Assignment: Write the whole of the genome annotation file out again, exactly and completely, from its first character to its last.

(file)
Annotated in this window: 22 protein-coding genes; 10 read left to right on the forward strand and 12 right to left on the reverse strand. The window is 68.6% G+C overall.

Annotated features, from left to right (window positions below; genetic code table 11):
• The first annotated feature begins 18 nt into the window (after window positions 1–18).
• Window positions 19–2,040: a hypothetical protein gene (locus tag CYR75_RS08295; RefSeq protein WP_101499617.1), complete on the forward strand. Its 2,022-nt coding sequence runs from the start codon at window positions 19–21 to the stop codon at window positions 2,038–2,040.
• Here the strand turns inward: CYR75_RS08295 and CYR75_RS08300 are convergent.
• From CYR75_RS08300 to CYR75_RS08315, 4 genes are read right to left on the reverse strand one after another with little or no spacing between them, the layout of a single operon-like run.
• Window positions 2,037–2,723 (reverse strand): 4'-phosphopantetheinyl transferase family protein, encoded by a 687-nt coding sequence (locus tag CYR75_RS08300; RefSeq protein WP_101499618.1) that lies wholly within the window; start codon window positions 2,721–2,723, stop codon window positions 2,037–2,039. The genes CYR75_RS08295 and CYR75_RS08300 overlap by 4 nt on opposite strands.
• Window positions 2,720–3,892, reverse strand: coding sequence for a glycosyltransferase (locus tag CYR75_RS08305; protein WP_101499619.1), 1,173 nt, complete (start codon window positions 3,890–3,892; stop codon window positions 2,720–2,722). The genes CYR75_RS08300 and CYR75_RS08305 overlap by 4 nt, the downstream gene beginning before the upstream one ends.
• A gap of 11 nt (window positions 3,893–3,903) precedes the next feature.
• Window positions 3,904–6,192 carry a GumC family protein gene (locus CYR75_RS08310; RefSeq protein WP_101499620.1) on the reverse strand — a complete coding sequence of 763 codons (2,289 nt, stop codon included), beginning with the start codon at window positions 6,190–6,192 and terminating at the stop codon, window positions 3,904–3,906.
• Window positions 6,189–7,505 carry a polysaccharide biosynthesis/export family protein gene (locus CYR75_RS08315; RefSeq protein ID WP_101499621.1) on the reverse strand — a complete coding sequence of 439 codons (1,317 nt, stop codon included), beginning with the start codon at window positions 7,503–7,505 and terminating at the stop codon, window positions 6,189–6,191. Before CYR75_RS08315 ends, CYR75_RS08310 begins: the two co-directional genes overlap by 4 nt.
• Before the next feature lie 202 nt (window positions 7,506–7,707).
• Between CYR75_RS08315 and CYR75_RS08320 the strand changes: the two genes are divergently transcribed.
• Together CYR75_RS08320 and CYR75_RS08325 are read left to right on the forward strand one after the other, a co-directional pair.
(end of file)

Annotated in this window: 22 protein-coding genes; 10 read left to right on the forward strand and 12 right to left on the reverse strand. The window is 68.6% G+C overall.

Annotated features, from left to right (window positions below; genetic code table 11):
• The first annotated feature begins 18 nt into the window (after window positions 1–18).
• Window positions 19–2,040: a hypothetical protein gene (locus tag CYR75_RS08295; RefSeq protein WP_101499617.1), complete on the forward strand. Its 2,022-nt coding sequence runs from the start codon at window positions 19–21 to the stop codon at window positions 2,038–2,040.
• Here the strand turns inward: CYR75_RS08295 and CYR75_RS08300 are convergent.
• From CYR75_RS08300 to CYR75_RS08315, 4 genes are read right to left on the reverse strand one after another with little or no spacing between them, the layout of a single operon-like run.
• Window positions 2,037–2,723 (reverse strand): 4'-phosphopantetheinyl transferase family protein, encoded by a 687-nt coding sequence (locus tag CYR75_RS08300; RefSeq protein WP_101499618.1) that lies wholly within the window; start codon window positions 2,721–2,723, stop codon window positions 2,037–2,039. The genes CYR75_RS08295 and CYR75_RS08300 overlap by 4 nt on opposite strands.
• Window positions 2,720–3,892, reverse strand: coding sequence for a glycosyltransferase (locus tag CYR75_RS08305; protein WP_101499619.1), 1,173 nt, complete (start codon window positions 3,890–3,892; stop codon window positions 2,720–2,722). The genes CYR75_RS08300 and CYR75_RS08305 overlap by 4 nt, the downstream gene beginning before the upstream one ends.
• A gap of 11 nt (window positions 3,893–3,903) precedes the next feature.
• Window positions 3,904–6,192 carry a GumC family protein gene (locus CYR75_RS08310; RefSeq protein WP_101499620.1) on the reverse strand — a complete coding sequence of 763 codons (2,289 nt, stop codon included), beginning with the start codon at window positions 6,190–6,192 and terminating at the stop codon, window positions 3,904–3,906.
• Window positions 6,189–7,505 carry a polysaccharide biosynthesis/export family protein gene (locus CYR75_RS08315; RefSeq protein ID WP_101499621.1) on the reverse strand — a complete coding sequence of 439 codons (1,317 nt, stop codon included), beginning with the start codon at window positions 7,503–7,505 and terminating at the stop codon, window positions 6,189–6,191. Before CYR75_RS08315 ends, CYR75_RS08310 begins: the two co-directional genes overlap by 4 nt.
• Before the next feature lie 202 nt (window positions 7,506–7,707).
• Between CYR75_RS08315 and CYR75_RS08320 the strand changes: the two genes are divergently transcribed.
• Together CYR75_RS08320 and CYR75_RS08325 are read left to right on the forward strand one after the other, a co-directional pair.